Unexpectedly, the conflict between Russia and Ukraine intensified this spring, Russia launched a “special military operation”, and the sanctions against Russia by Western countries were escalated in an all-round way. These turbines, which had been sent to Canada before the outbreak of the war, became “equipment that may obtain funds for the Russian government,” and Canada refused to return them on the grounds of sanctions against Russia. In mid-June, Gazprom also used this as an excuse to reduce the natural gas transmission volume of the “Beixi No. 1″ pipeline to 40% of the usual level. The move immediately affected supplies to direct destination Germany and other European countries that rely on the German pipeline system to import natural gas. In July, Gazprom further stated that if the six turbines are not delivered, the turbines that require routine maintenance every summer will not be able to be replaced. Starting from July 11, the supply will be completely cut off for ten days. It depends,” leading to an unprecedented energy panic.
Technically speaking, unlike electricity, natural gas delivered by pipeline can be compressed and stored. At this time, it is summer when gas consumption is not high, and supply fluctuations in a short period of time will not cause such a major impact on a country of the size of Germany. influences. However, in the context of the intensified conflict between Russia and Ukraine, Western countries have fallen into fear of it.
A few months ago, seeing that the ruble was being sanctioned by the entire Western world, it was almost kicked out of the global payment system of the Society for Worldwide Interbank Financial Communication (SWIFT). The Russian government, eager to protect the exchange rate of its currency, proposed that European countries import Russia. Gas must be settled in rubles instead of euros as stipulated in the contract. Although the two sides finally reached a compromise, Gazprom set up a special bank to be responsible for collection and settlement, bypassing the Western ban on Russian financial institutions.
With the “Beixi No. 1” turbine turmoil once again triggering the panic of “gas-suffering”, Germany certainly understands that it needs to prepare for a rainy day, and the top priority is to step up the reserve of natural gas for winter. At the same time, in order to quell the turbine turmoil, Germany immediately launched diplomatic mediation to get Canada to return the detained turbine as soon as possible, and finally succeeded in making an exception for Canada to release it. The German government has also softened its position and repeatedly stated in public that the “turbine impoundment” is a technical issue, avoiding politicizing this issue to escalate the dispute. Recently, the Spanish government proposed to assist the hundreds of decommissioned and sealed “Leopard 2” main battle tanks in Ukraine, which were also stopped by Germany, the country of origin of the tanks. The meaning of not wanting to stimulate Russia at this juncture is very obvious.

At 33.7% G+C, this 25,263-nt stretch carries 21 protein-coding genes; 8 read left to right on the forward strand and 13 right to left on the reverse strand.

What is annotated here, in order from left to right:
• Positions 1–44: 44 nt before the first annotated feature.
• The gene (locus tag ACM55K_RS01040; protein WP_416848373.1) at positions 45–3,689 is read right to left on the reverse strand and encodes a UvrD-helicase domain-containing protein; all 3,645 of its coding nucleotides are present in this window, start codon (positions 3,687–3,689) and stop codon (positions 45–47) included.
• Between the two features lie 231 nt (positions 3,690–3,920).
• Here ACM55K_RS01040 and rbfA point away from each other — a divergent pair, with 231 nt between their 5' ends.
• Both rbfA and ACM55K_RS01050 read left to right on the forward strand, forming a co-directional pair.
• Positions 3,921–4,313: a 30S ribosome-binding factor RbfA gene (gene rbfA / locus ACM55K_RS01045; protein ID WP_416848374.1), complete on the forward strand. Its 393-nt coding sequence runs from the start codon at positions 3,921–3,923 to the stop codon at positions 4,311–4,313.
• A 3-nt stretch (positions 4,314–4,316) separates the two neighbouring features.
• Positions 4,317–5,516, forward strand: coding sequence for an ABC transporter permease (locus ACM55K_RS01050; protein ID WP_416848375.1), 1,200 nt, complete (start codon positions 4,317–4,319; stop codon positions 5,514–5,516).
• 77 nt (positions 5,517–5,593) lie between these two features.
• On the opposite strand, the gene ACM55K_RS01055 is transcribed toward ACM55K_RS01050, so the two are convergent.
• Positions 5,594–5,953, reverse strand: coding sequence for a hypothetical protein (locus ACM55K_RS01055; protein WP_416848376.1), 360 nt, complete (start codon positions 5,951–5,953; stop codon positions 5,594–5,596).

On the other side of the Atlantic, the United States, which has always been a high-profile critic of the Nord Stream project and led sanctions against Russia, has lowered its tone this time. On July 11, US State Department spokesman Price issued a statement saying that the United States supports Canada’s return of the turbines to Germany, believing that this will improve the energy security and resilience of European countries “in a short period of time”, but at the same time it is also not polite to criticize Russia. The practice of “weaponizing energy”. Price’s wording is very particular, he calls the turbine “returned to Germany”, not “returned to Russia”. Although these turbines are theoretically the property of the German-Russian joint venture, and they are also installed in Russia, only if it is said to be “returned to Germany” and then handed over by Germany, Canada can “do not bear the blame for violating sanctions.” .
However, the Ukrainian government said it was “unacceptable” after Canada agreed to return the turbines to Germany. The “World Congress of Ukrainians”, an organization of overseas Ukrainians, simply took the Canadian government to court and asked Canada to withdraw its decision. For more than a decade, Ukraine has been strongly opposed to the Nord Stream project. In addition to losing a lot of tolls because the submarine pipeline bypassed Ukraine, what is more important is that Ukraine knows that the dependence of Western European countries on Nord Stream will make them Restricting hands when sanctioning or confronting Russia, there is even a risk of “appeasement” against Russia.
The natural gas “life gate” for Germany’s energy dependence
Governments had expected economies to rebound in 2022 after the coronavirus spread across Europe and battered economies. However, after the intensification of the conflict between Russia and Ukraine, oil and gas prices continued to soar, and OPEC, the most important oil-producing group outside Russia, refused to significantly increase production, which made major European and American countries face extremely high inflationary pressures. In the latest economic data released by the United States, the United Kingdom and the European Union, the inflation rate has basically reached a level close to 10%, and the transmission effect of rising energy prices is one of the key factors.